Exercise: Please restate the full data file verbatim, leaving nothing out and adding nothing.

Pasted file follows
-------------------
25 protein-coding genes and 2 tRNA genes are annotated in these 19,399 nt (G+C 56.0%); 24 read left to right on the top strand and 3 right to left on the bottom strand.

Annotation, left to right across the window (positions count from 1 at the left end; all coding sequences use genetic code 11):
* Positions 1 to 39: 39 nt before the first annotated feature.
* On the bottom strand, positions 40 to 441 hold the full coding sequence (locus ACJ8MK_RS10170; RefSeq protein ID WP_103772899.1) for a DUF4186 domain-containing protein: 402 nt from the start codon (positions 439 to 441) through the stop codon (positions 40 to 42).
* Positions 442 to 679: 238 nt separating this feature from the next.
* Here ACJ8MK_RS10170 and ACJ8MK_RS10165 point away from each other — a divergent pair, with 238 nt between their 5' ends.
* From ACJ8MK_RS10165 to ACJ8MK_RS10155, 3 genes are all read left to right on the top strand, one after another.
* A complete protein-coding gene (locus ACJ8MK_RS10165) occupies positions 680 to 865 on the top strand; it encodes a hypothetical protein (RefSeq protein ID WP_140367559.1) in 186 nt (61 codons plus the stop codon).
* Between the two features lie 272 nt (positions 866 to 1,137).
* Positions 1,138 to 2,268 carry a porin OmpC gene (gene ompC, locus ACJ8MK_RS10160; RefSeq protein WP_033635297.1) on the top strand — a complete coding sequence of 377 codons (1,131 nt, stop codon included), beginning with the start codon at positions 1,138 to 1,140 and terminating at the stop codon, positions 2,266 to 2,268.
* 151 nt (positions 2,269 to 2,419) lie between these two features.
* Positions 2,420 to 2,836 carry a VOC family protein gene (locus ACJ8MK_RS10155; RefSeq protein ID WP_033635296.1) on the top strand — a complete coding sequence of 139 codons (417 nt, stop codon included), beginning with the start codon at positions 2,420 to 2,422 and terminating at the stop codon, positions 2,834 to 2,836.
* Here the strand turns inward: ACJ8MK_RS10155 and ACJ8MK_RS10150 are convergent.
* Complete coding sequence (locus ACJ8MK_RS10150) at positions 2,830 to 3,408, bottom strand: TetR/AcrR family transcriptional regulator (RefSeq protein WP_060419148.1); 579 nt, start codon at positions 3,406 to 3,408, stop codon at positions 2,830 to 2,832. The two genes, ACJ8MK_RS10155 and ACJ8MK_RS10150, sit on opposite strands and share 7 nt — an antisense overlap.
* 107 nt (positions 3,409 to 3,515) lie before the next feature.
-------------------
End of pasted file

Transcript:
25 protein-coding genes and 2 tRNA genes are annotated in these 19,399 nt (G+C 56.0%); 24 read left to right on the top strand and 3 right to left on the bottom strand.

Annotation, left to right across the window (positions count from 1 at the left end; all coding sequences use genetic code 11):
* Positions 1 to 39: 39 nt before the first annotated feature.
* On the bottom strand, positions 40 to 441 hold the full coding sequence (locus ACJ8MK_RS10170; RefSeq protein ID WP_103772899.1) for a DUF4186 domain-containing protein: 402 nt from the start codon (positions 439 to 441) through the stop codon (positions 40 to 42).
* Positions 442 to 679: 238 nt separating this feature from the next.
* Here ACJ8MK_RS10170 and ACJ8MK_RS10165 point away from each other — a divergent pair, with 238 nt between their 5' ends.
* From ACJ8MK_RS10165 to ACJ8MK_RS10155, 3 genes are all read left to right on the top strand, one after another.
* A complete protein-coding gene (locus ACJ8MK_RS10165) occupies positions 680 to 865 on the top strand; it encodes a hypothetical protein (RefSeq protein ID WP_140367559.1) in 186 nt (61 codons plus the stop codon).
* Between the two features lie 272 nt (positions 866 to 1,137).
* Positions 1,138 to 2,268 carry a porin OmpC gene (gene ompC, locus ACJ8MK_RS10160; RefSeq protein WP_033635297.1) on the top strand — a complete coding sequence of 377 codons (1,131 nt, stop codon included), beginning with the start codon at positions 1,138 to 1,140 and terminating at the stop codon, positions 2,266 to 2,268.
* 151 nt (positions 2,269 to 2,419) lie between these two features.
* Positions 2,420 to 2,836 carry a VOC family protein gene (locus ACJ8MK_RS10155; RefSeq protein ID WP_033635296.1) on the top strand — a complete coding sequence of 139 codons (417 nt, stop codon included), beginning with the start codon at positions 2,420 to 2,422 and terminating at the stop codon, positions 2,834 to 2,836.
* Here the strand turns inward: ACJ8MK_RS10155 and ACJ8MK_RS10150 are convergent.
* Complete coding sequence (locus ACJ8MK_RS10150) at positions 2,830 to 3,408, bottom strand: TetR/AcrR family transcriptional regulator (RefSeq protein WP_060419148.1); 579 nt, start codon at positions 3,406 to 3,408, stop codon at positions 2,830 to 2,832. The two genes, ACJ8MK_RS10155 and ACJ8MK_RS10150, sit on opposite strands and share 7 nt — an antisense overlap.
* 107 nt (positions 3,409 to 3,515) lie before the next feature.